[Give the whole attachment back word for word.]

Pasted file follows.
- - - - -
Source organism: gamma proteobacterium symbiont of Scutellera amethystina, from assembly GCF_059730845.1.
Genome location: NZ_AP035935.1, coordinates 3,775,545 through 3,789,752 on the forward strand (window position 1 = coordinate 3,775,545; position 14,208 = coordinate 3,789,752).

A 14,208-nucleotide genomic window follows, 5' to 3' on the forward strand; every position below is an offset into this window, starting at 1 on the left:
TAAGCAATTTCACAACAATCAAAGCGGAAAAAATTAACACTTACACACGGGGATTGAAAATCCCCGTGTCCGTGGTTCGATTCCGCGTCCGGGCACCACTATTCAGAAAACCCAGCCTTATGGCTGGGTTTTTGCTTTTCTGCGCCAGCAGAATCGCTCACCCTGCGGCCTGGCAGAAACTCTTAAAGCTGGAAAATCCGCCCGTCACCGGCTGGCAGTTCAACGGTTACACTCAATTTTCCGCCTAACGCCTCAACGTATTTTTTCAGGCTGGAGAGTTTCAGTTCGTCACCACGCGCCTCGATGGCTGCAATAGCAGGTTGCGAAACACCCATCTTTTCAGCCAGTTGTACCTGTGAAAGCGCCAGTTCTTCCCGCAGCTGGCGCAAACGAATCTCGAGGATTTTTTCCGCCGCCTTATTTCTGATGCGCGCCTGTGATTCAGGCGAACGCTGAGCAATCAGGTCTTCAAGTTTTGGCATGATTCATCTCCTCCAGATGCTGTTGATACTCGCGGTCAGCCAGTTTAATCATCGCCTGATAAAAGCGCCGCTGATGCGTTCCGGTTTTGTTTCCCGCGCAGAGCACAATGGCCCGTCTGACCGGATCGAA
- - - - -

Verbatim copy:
Source organism: gamma proteobacterium symbiont of Scutellera amethystina, from assembly GCF_059730845.1.
Genome location: NZ_AP035935.1, coordinates 3,775,545 through 3,789,752 on the forward strand (window position 1 = coordinate 3,775,545; position 14,208 = coordinate 3,789,752).

A 14,208-nucleotide genomic window follows, 5' to 3' on the forward strand; every position below is an offset into this window, starting at 1 on the left:
TAAGCAATTTCACAACAATCAAAGCGGAAAAAATTAACACTTACACACGGGGATTGAAAATCCCCGTGTCCGTGGTTCGATTCCGCGTCCGGGCACCACTATTCAGAAAACCCAGCCTTATGGCTGGGTTTTTGCTTTTCTGCGCCAGCAGAATCGCTCACCCTGCGGCCTGGCAGAAACTCTTAAAGCTGGAAAATCCGCCCGTCACCGGCTGGCAGTTCAACGGTTACACTCAATTTTCCGCCTAACGCCTCAACGTATTTTTTCAGGCTGGAGAGTTTCAGTTCGTCACCACGCGCCTCGATGGCTGCAATAGCAGGTTGCGAAACACCCATCTTTTCAGCCAGTTGTACCTGTGAAAGCGCCAGTTCTTCCCGCAGCTGGCGCAAACGAATCTCGAGGATTTTTTCCGCCGCCTTATTTCTGATGCGCGCCTGTGATTCAGGCGAACGCTGAGCAATCAGGTCTTCAAGTTTTGGCATGATTCATCTCCTCCAGATGCTGTTGATACTCGCGGTCAGCCAGTTTAATCATCGCCTGATAAAAGCGCCGCTGATGCGTTCCGGTTTTGTTTCCCGCGCAGAGCACAATGGCCCGTCTGACCGGATCGAA